Another example of pet owners not keeping pets within their means is keeping too many. I cannot tell you how many pet owners I see that have 8 plus cats, while they can barely afford one. So rather than have one decently care for cat, they instead have 8 or more poorly cared for cats that are fed cheap, garbage food, never receive wellness veterinary care, vaccines, or even flea and tick preventive, then complain to me when one is so sick that their hand is forced to seek veterinary care and cannot afford it.

Lesson 3: keep only the number of pets that you can afford to care for properly.
The level of pet health care is much higher generally in Europe than in the U.S.. It is not because they have better veterinarians, nor is it because they are any more wealthy than we are, it is because 50% of European pet owners own pet insurance, while only 3% of U.S. pet owners carry pet insurance. Make no mistake, reputable pet insurance companies offer very helpful medical reimbursement policies for your pets for in most cases, quite reasonable monthly premiums.

Lesson 4: if treating a costly injury or illness to your pet may be something you either could not afford or would put your family in financial distress, seek out quality, reputable pet insurance.

An owner brought in a 7 year old hound dog for a consultation because he was severely coughing and losing weight. Examination, x-rays, and blood work revealed that was in right sided heart failure because he had heartworms. The dog had never been seen by a veterinarian since it was a puppy, so it never had any heartworm screening nor was it ever kept on heartworm preventive. With little financial capacity to have the heartworms treated, and management of the right sided heart failure was a guarded prospect at best even if she could afford treatment, the owner had no choice but to have the dog humanely put to sleep.

Lesson 5: keep up with general wellness care as mandated by your veterinarian. Spending a little today can prevent a tragic, expensive illness later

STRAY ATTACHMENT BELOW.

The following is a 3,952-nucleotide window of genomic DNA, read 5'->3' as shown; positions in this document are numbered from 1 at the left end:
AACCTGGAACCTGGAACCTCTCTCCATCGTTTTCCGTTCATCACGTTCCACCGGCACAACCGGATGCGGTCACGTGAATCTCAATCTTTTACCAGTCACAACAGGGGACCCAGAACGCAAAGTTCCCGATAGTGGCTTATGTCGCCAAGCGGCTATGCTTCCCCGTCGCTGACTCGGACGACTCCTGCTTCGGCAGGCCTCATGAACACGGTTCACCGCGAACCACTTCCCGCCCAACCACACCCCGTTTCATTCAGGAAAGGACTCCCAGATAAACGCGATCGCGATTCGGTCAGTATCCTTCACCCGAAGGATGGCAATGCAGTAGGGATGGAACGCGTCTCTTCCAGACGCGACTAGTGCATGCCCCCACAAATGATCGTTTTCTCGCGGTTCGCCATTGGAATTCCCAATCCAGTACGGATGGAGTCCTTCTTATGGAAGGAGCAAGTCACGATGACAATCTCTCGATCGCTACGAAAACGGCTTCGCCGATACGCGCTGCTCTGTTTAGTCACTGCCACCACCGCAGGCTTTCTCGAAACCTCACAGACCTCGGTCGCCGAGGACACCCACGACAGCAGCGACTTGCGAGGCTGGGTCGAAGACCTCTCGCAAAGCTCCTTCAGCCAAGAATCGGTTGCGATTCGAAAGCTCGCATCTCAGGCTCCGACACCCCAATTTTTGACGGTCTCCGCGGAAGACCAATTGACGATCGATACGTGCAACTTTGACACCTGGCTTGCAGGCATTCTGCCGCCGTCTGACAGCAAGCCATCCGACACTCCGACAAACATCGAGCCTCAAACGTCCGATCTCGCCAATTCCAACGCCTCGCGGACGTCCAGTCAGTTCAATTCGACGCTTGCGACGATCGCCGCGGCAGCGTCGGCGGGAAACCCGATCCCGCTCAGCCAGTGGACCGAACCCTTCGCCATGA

My hospital sponsors a rescue fund for the treatment of life threatening conditions in the pets of people who have found themselves in financial hard times and cannot afford the life-saving treatment. Funding comes from private donations clients put in a collection box, and from waiting room candy machines. Ironically, the donation box and candy sales have increased as a result of the recession, with those who are still doing well enough, being more inclined to give to help the less fortunate. To date, Tiffany Fund, named after my beloved deceased Labrador retriever, has saved the lives of 12 animals and counting. More than saving these precious lives, the fund has saved families and individuals from devastating personal loss.

Lesson 6: THE MOST IMPORTANT LESSON OF ALL. If you are doing well, give to those who are not, help those who have less. One good deed not only can fix an immediate wrong, but can go so far as to restore the recipient’s faith in humanity, and in life in general. Faith, hope, and goodwill are infectious, and in tough times, we cannot spread enough.

I thank all of my loyal audience for taking the time to watch and lisen to little old me this entire year. I wish all of you and your pets peace, love, and happiness during these holidays, and abundance in the New Year to come. I will resume with all new episodes the first week of January 2011. Until then, fair well, my friends.